Her outlook never becomes tediously chirpy or overbearing, either, which adds to the refreshing side of the record’s appeal. On “A Little Grim” she sings that “things will turn out some way/ Better, worse or in unexpected ways,” not choosing to deal in misplaced optimism. Even when addressing her (or her character’s) relationship she doesn’t even pause when saying “our love will turn out some way/ Better, worse or not together.” It recalls Jens Lekman, albeit without the wryness or lamenting, but both seem on the same level, especially when Ólöf admits that feelings “change like the weather,” much like Lekman explored on “I Know What Love Isn’t”.

It’s Ólöf’s voice that really captures your attention, though. When Björk described it as “somewhere between a child and an old woman” she was kind of on the money, but to put it in a more relatable way, it might be best described as Joanna Newsom with Björk’s accented phrasing. Really, though, it’s its own organic creature, and Sudden Elevation proves this, as she comfortably moves between gentle cooing, spiralling softly downwards on a single syllable, or multi-tracking her voice evoking a sense of playfulness. The album does take a slight dip towards the end, as it slows down to a close, aiming for a perfect kind of stillness (finishing on a song called “Perfect,” no less). The first two thirds offer the best material here, utilizing those aforementioned additional instruments. Most of the time they pass you by, but they’re always there, adding to the track in a way that’s seamless. An accordion slips into the chorus of “Numbers and Names” and sticks around afterwards, waltzing around the song’s lyrical melodies while the minor piano chords on the delicate and sorrowfully celestial “Return Again” pave the way for a brief, but gorgeous string section, creating what may well be one of the most beautifully sad songs of the year.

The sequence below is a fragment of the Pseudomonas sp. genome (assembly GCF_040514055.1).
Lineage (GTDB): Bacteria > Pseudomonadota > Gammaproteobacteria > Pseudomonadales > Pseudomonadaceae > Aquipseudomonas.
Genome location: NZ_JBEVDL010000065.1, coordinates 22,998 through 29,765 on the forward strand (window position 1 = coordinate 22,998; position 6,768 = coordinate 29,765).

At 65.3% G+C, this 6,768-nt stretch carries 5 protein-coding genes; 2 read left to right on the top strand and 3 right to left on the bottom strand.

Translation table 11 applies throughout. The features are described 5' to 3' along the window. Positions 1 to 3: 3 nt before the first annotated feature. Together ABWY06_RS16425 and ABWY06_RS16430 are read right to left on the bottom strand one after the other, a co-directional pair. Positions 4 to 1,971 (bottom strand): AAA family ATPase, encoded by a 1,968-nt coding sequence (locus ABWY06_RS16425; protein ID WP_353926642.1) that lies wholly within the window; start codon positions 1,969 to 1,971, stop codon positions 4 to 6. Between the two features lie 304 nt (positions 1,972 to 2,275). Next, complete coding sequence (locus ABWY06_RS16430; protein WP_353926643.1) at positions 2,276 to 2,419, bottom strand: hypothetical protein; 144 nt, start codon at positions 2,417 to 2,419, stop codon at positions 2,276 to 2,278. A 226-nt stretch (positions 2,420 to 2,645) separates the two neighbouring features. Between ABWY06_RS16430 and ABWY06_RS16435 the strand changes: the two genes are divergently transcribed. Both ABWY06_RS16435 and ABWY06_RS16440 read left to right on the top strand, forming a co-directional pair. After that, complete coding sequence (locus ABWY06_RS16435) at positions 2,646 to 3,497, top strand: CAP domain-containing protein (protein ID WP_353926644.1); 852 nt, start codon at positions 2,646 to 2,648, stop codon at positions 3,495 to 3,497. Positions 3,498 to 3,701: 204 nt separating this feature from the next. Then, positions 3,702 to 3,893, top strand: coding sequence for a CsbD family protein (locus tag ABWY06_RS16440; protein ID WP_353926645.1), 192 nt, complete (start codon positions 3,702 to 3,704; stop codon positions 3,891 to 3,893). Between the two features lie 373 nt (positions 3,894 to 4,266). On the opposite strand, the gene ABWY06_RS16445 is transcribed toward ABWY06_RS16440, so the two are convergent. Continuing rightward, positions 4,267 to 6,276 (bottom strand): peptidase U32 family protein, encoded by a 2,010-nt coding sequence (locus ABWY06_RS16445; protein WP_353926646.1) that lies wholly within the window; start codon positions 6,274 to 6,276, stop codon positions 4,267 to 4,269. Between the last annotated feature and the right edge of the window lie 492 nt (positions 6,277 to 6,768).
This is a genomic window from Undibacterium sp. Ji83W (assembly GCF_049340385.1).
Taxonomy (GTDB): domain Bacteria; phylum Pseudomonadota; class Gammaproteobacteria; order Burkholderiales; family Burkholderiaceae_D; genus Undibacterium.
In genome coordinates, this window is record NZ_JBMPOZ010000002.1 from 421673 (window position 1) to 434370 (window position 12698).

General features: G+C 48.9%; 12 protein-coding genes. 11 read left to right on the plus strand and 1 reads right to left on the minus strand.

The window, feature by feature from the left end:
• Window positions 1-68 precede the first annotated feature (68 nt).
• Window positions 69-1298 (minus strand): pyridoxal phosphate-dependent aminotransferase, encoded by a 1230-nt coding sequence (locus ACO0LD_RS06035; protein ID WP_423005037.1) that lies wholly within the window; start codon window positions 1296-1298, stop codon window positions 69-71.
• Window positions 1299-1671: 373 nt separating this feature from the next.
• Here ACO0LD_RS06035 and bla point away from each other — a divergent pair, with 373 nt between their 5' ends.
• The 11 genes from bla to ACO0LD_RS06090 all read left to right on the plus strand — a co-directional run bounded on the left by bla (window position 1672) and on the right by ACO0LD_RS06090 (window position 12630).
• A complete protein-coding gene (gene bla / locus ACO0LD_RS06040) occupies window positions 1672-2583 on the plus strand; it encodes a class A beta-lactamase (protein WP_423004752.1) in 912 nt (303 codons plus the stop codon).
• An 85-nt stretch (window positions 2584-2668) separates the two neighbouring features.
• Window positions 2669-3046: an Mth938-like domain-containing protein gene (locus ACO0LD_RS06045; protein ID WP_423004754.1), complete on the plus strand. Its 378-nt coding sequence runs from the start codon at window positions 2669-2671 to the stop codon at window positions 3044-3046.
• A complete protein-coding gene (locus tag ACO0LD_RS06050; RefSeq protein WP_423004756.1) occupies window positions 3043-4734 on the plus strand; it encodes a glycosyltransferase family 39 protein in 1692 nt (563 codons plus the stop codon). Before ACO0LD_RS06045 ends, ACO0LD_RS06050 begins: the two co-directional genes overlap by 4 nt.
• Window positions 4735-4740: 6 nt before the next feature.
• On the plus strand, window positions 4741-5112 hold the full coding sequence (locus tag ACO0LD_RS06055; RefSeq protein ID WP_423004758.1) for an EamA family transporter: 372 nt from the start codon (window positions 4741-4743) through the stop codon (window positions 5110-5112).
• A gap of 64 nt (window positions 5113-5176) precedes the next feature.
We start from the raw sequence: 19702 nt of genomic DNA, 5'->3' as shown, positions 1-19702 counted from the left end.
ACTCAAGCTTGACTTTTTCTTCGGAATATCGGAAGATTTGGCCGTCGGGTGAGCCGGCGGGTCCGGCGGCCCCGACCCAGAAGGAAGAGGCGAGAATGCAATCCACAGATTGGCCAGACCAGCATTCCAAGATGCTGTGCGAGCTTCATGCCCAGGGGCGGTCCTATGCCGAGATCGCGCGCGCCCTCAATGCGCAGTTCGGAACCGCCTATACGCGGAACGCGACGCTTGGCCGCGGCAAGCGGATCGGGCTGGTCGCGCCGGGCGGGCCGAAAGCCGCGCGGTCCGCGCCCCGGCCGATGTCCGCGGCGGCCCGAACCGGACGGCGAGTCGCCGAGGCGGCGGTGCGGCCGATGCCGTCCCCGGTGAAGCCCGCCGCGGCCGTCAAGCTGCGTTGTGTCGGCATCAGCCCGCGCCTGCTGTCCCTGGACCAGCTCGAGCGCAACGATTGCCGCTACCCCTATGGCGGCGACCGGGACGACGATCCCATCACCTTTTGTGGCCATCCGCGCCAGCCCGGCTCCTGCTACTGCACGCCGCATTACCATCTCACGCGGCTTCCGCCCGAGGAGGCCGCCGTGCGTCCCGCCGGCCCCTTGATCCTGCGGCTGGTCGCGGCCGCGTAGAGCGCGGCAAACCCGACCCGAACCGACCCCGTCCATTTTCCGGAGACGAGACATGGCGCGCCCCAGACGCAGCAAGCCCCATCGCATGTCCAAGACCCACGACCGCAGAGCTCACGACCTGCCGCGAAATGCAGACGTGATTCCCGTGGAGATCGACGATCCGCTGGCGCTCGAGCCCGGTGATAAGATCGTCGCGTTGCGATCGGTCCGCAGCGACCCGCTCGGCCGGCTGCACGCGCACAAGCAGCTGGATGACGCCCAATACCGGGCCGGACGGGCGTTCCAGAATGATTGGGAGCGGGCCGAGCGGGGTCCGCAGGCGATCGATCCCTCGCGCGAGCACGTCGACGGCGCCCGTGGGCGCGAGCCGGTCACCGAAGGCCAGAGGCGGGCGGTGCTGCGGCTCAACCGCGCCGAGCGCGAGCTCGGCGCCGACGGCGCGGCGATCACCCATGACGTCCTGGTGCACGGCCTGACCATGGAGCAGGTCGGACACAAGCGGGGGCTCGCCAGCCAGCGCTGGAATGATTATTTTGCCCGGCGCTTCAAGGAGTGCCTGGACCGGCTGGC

The title, Sudden Elevation, could very easily be taken a little too literally by those coming across Ólöf for the first time, assuming she’s referring to increasing attention that’s coming her way. And in a way, there’s a possibility that she may be making a titular ode to that, but the pace at which her music generally moves, and the studied, careful way in which she sings and plays, seems to cast her outside of any huge spotlight. Even though she’s playing to a larger audience now, and has more (global) fans than five or six years ago (Sudden Elevation was funded by a Kickstarter-like campaign), she still sounds like she’s moving at her own careful and casual velocity. After all, this is an artist who sought retreat to create an “album,” “trying to see the record as a conceptual whole, keeping a certain order of songs in mind as we recorded.” If this is her reaction to fame, then I hope Ólöf grows even more successful with this release, in hope that she’ll create another album as pleasant and palliative as Sudden Elevation.